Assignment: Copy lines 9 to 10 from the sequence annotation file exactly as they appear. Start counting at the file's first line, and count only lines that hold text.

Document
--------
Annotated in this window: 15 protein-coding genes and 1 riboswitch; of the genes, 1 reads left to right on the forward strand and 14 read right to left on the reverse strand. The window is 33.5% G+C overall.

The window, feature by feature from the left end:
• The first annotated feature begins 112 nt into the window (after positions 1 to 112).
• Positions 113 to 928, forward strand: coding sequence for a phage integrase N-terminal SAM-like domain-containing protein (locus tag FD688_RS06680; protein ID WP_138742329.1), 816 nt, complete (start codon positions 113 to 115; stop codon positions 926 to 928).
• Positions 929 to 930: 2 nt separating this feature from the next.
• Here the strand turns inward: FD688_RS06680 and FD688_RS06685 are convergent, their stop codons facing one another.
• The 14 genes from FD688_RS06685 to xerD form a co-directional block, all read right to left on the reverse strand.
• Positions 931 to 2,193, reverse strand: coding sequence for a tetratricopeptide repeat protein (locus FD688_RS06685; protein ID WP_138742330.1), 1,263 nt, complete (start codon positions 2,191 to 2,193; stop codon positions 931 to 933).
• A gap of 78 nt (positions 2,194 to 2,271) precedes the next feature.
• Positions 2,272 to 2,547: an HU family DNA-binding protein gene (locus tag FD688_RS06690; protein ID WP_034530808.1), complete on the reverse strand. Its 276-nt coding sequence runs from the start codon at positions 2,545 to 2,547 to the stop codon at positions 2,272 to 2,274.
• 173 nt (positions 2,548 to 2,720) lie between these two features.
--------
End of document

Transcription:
• A gap of 78 nt (positions 2,194 to 2,271) precedes the next feature.
• Positions 2,272 to 2,547: an HU family DNA-binding protein gene (locus tag FD688_RS06690; protein ID WP_034530808.1), complete on the reverse strand. Its 276-nt coding sequence runs from the start codon at positions 2,545 to 2,547 to the stop codon at positions 2,272 to 2,274.